Whereas Ringo’s earlier composition that appeared on the White Album, “Don’t Pass Me By” was one of the simplest realization of a straightforward blues progression, his second composition, “Octopus’s Garden” is more sophisticated, possibly aided with some direction from George Harrison.   Not only does this work well with “Maxwell’s Silver Hammer” to bookend McCartney’s “Oh! Darling” , but it provides the contrast for the thickness and darkness of Lennon’s “I Want You (She’s So Heavy)” which starts off as plaintive blues-rock before diving into the depths of progressive heavy metal.  It ends suddenly, providing an unambiguous and unbreachable separation between side one and side two.

Side two opens up with Harrison’s masterpiece, “Here Come’s the Sun”, by itself enough to justify having a copy of the Abbey Road album.   This is followed by Lennon’s reworking (reversal and extension) of sequence of chord progressions of Beethoven’s Moonlight Sonata (first movement) as the core of “Because”, providing a level of reflection and sophistication that nicely sets up the unrivaled rock medley that makes the Abbey Road album an unforgettable masterpiece.  One could have taken the numbers in this medley and extended their length, falling into the trap we find on so many rock albums, where tunes are allowed to roam unchecked trespassing their natural boundaries — but by keeping each song to its minimum duration, George Martin and the Beatles maximized the musical impact to make this sixteen-minute medley the shortest sixteen minutes in the history of rock music.  The album ends with “Her Majesty” which was originally meant as part of the medley after “Mean Mr. Mustard”, but disrupted the flow and coherence, and so was intended to be left off the album altogether.  Acting under instruction not to throw anything away, one of the engineers added “Her Majesty” to the end of the master tape, after a generous length of silence.  The Beatles, when listening to the playback lacquer that also included this “added” track, liked the effect and the track ended up included as a final “hidden” track on the album, not listed originally on the LP album cover.   Growing up, I often debated with myself whether the album should have ended, predictably, with “The End”, but today, I have little doubt of the appropriateness of this unrelated coda that adds just one additional element of artistry to this overall timeless, seemingly flawless album.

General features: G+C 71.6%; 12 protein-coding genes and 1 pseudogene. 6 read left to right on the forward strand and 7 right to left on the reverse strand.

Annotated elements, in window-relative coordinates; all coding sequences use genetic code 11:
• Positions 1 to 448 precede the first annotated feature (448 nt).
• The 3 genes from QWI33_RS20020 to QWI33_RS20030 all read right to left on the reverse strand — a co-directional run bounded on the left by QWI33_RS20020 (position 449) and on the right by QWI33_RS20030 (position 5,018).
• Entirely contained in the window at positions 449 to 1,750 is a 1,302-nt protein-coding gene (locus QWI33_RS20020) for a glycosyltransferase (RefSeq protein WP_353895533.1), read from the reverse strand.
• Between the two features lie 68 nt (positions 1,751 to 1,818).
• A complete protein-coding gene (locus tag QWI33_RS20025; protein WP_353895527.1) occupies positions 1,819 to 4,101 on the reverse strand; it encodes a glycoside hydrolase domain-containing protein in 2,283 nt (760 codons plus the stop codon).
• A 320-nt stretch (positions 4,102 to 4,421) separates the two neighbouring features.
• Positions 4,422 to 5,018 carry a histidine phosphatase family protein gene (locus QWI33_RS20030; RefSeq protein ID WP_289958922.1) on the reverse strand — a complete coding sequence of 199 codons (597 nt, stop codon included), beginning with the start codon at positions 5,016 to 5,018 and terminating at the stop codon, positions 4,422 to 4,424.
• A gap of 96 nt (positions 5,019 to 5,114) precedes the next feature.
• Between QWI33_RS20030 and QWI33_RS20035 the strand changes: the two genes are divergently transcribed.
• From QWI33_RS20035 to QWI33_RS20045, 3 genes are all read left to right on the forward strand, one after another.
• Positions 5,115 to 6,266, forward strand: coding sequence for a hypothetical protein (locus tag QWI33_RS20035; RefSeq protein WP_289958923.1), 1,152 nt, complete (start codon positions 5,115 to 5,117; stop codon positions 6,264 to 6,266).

Though Abbey Road was the best album from September 1969, there are others worth noting.

Laura Nyro’s dramatically intense “New York Tendaberry” was released on September 24, 1969.  Though I never caught Laura Nyro live,  this album provides me some solace as the immediacy comes about as close as a studio album can get to a real live performance.  With one strong track after another, all stylistically and compositionally individual, this is one of the best albums of September 1969.

The Band released their second studio album, self-titled “The Band”, on Sept 22, 1969. Generally country rock, music is accessible and generally good with music mainly written by guitarist Robbie Roberson, who also engineered the album.  For the most part, the lyrics are narrative and provide an historical aspect.  Particularly notable is “The Unfaithful Servant”,  with its art-song qualities.

Fleetwood Mac released their third album, Then Play On on September 19, 1969, the last Fleetwood Mac studio album with Peter Green.  The band takes advantage of the capabilities of studio recording technology for the first time, producing a strong, polished album incorporating blues, blues-based rock,  and contemporary rock numbers including Peter Green’s reflective, leisurely-paced and melancholic “Closing My Eyes”, the understated, simple and nostalgically effective, Pink-Floyd-like “When You Say”, and Peter Green’s “Rattlesnake Shake” which lyrically harkens back to those early blues records that cover taboo topics.  Notable is Peter Green’s guitar work throughout and the overall musical variety provided by contributions from all four band members.  The UK initial release was a relatively lengthy album, and the US version dropped two tracks.  The Rhino Deluxe CD edition includes not only the two omitted tracks, but Peter Green’s 1970 masterpiece, “The Green Manalishi (With the Two Prong Crown)” — which combines elements of psychedelic rock and early progressive rock.

The Guess Who release their fifth studio album, “Canned Wheat” sometime in September 1969. This is their strongest album to date including two radio hits, “Undun” and “Laughing”  and an early, and perhaps superior version, of “No Time” with a ear-awakening microtonal introduction.

Man releases the wittily titled 2 ozs of Plastic with a Hole in the Middle.  The album takes on a distinctly progressive tone with an incredibly strong opening instrumental track, “Prelude/The Storm”, solid evidence at how effective could the band could be at crafting and shaping larger musical statements.   Though the remaining album does not stay at this lofty level (the next track is more standard blues-rock and elements of blues and psychedelic rock dominant side two), it has its moments.

While Fleetwood Mac was able to get away with a suggestive album title and Peter Green’s more overt “Rattlesnake Shake”, an unambiguous song about male self-pleasuring, Man had some corporate censorship imposed.  Their label, perhaps not too unexpectedly for 1969, found some fault with the title of the second track on the first side, “Shit on the World”, forcing the band to rename it to the more innocuous “It Is As It Must Be.”  The title of “Spunk Rock” was also targeted, but due to miscommunication at the record executive level, it was inexplicably changed to the even less inoffensive “Spunk Box.” Re-releases of the album have kept the altered titles of “Spunk Box” and “It Is As it Must Be” thus inadvertently delivering a just and lasting subtle irony.